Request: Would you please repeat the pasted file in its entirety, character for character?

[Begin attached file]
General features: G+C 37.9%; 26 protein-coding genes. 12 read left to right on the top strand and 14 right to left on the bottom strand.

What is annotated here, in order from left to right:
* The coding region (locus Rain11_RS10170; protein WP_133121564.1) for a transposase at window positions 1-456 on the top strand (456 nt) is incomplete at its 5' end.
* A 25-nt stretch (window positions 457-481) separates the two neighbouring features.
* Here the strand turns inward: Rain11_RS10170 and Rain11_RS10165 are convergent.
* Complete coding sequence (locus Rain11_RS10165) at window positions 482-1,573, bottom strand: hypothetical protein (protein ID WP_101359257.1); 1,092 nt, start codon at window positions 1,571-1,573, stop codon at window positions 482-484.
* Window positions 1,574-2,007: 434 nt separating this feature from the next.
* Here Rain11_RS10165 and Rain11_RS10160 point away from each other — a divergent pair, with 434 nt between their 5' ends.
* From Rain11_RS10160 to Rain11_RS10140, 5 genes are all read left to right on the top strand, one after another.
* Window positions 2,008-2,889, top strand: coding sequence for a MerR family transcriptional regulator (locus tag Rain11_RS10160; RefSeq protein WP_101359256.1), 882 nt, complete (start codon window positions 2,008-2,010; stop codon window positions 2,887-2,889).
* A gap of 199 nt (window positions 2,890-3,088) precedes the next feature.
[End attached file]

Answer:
General features: G+C 37.9%; 26 protein-coding genes. 12 read left to right on the top strand and 14 right to left on the bottom strand.

What is annotated here, in order from left to right:
* The coding region (locus Rain11_RS10170; protein WP_133121564.1) for a transposase at window positions 1-456 on the top strand (456 nt) is incomplete at its 5' end.
* A 25-nt stretch (window positions 457-481) separates the two neighbouring features.
* Here the strand turns inward: Rain11_RS10170 and Rain11_RS10165 are convergent.
* Complete coding sequence (locus Rain11_RS10165) at window positions 482-1,573, bottom strand: hypothetical protein (protein ID WP_101359257.1); 1,092 nt, start codon at window positions 1,571-1,573, stop codon at window positions 482-484.
* Window positions 1,574-2,007: 434 nt separating this feature from the next.
* Here Rain11_RS10165 and Rain11_RS10160 point away from each other — a divergent pair, with 434 nt between their 5' ends.
* From Rain11_RS10160 to Rain11_RS10140, 5 genes are all read left to right on the top strand, one after another.
* Window positions 2,008-2,889, top strand: coding sequence for a MerR family transcriptional regulator (locus tag Rain11_RS10160; RefSeq protein WP_101359256.1), 882 nt, complete (start codon window positions 2,008-2,010; stop codon window positions 2,887-2,889).
* A gap of 199 nt (window positions 2,890-3,088) precedes the next feature.